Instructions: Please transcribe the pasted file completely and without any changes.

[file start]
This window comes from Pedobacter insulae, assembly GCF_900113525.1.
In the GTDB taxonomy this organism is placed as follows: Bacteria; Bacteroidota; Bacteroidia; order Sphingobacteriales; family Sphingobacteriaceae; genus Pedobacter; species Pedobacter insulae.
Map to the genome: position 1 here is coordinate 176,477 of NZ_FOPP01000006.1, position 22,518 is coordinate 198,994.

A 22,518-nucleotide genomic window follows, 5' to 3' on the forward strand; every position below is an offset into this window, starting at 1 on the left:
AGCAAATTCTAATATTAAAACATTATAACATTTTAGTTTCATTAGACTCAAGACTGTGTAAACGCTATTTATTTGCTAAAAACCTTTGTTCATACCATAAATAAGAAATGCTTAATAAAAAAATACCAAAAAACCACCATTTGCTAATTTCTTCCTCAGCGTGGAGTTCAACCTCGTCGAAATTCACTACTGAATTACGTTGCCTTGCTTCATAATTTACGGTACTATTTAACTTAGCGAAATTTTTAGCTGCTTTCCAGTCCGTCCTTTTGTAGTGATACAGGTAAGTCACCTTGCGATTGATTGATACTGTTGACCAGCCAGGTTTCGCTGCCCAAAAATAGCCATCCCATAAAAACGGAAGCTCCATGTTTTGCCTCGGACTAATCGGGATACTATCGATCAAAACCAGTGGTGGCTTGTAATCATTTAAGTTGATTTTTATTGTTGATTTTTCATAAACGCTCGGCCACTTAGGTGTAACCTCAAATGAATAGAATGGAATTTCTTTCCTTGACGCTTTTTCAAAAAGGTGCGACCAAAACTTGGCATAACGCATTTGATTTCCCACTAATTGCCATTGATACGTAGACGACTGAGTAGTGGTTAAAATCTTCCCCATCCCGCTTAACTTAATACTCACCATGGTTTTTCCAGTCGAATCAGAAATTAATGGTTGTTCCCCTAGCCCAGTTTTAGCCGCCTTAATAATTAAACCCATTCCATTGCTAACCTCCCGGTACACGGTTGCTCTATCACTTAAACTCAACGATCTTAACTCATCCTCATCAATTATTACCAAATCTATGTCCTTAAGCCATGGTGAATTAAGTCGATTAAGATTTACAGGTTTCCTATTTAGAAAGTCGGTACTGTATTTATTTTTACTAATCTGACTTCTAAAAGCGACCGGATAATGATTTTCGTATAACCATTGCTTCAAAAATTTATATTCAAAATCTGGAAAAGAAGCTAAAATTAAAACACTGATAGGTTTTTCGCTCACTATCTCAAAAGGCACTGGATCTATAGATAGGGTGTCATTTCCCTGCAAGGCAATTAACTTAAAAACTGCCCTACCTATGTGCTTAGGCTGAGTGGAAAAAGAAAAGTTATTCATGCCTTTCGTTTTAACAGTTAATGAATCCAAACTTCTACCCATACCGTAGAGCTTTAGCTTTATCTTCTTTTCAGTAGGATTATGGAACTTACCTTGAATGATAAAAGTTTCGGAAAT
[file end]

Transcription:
This window comes from Pedobacter insulae, assembly GCF_900113525.1.
In the GTDB taxonomy this organism is placed as follows: Bacteria; Bacteroidota; Bacteroidia; order Sphingobacteriales; family Sphingobacteriaceae; genus Pedobacter; species Pedobacter insulae.
Map to the genome: position 1 here is coordinate 176,477 of NZ_FOPP01000006.1, position 22,518 is coordinate 198,994.

A 22,518-nucleotide genomic window follows, 5' to 3' on the forward strand; every position below is an offset into this window, starting at 1 on the left:
AGCAAATTCTAATATTAAAACATTATAACATTTTAGTTTCATTAGACTCAAGACTGTGTAAACGCTATTTATTTGCTAAAAACCTTTGTTCATACCATAAATAAGAAATGCTTAATAAAAAAATACCAAAAAACCACCATTTGCTAATTTCTTCCTCAGCGTGGAGTTCAACCTCGTCGAAATTCACTACTGAATTACGTTGCCTTGCTTCATAATTTACGGTACTATTTAACTTAGCGAAATTTTTAGCTGCTTTCCAGTCCGTCCTTTTGTAGTGATACAGGTAAGTCACCTTGCGATTGATTGATACTGTTGACCAGCCAGGTTTCGCTGCCCAAAAATAGCCATCCCATAAAAACGGAAGCTCCATGTTTTGCCTCGGACTAATCGGGATACTATCGATCAAAACCAGTGGTGGCTTGTAATCATTTAAGTTGATTTTTATTGTTGATTTTTCATAAACGCTCGGCCACTTAGGTGTAACCTCAAATGAATAGAATGGAATTTCTTTCCTTGACGCTTTTTCAAAAAGGTGCGACCAAAACTTGGCATAACGCATTTGATTTCCCACTAATTGCCATTGATACGTAGACGACTGAGTAGTGGTTAAAATCTTCCCCATCCCGCTTAACTTAATACTCACCATGGTTTTTCCAGTCGAATCAGAAATTAATGGTTGTTCCCCTAGCCCAGTTTTAGCCGCCTTAATAATTAAACCCATTCCATTGCTAACCTCCCGGTACACGGTTGCTCTATCACTTAAACTCAACGATCTTAACTCATCCTCATCAATTATTACCAAATCTATGTCCTTAAGCCATGGTGAATTAAGTCGATTAAGATTTACAGGTTTCCTATTTAGAAAGTCGGTACTGTATTTATTTTTACTAATCTGACTTCTAAAAGCGACCGGATAATGATTTTCGTATAACCATTGCTTCAAAAATTTATATTCAAAATCTGGAAAAGAAGCTAAAATTAAAACACTGATAGGTTTTTCGCTCACTATCTCAAAAGGCACTGGATCTATAGATAGGGTGTCATTTCCCTGCAAGGCAATTAACTTAAAAACTGCCCTACCTATGTGCTTAGGCTGAGTGGAAAAAGAAAAGTTATTCATGCCTTTCGTTTTAACAGTTAATGAATCCAAACTTCTACCCATACCGTAGAGCTTTAGCTTTATCTTCTTTTCAGTAGGATTATGGAACTTACCTTGAATGATAAAAGTTTCGGAAAT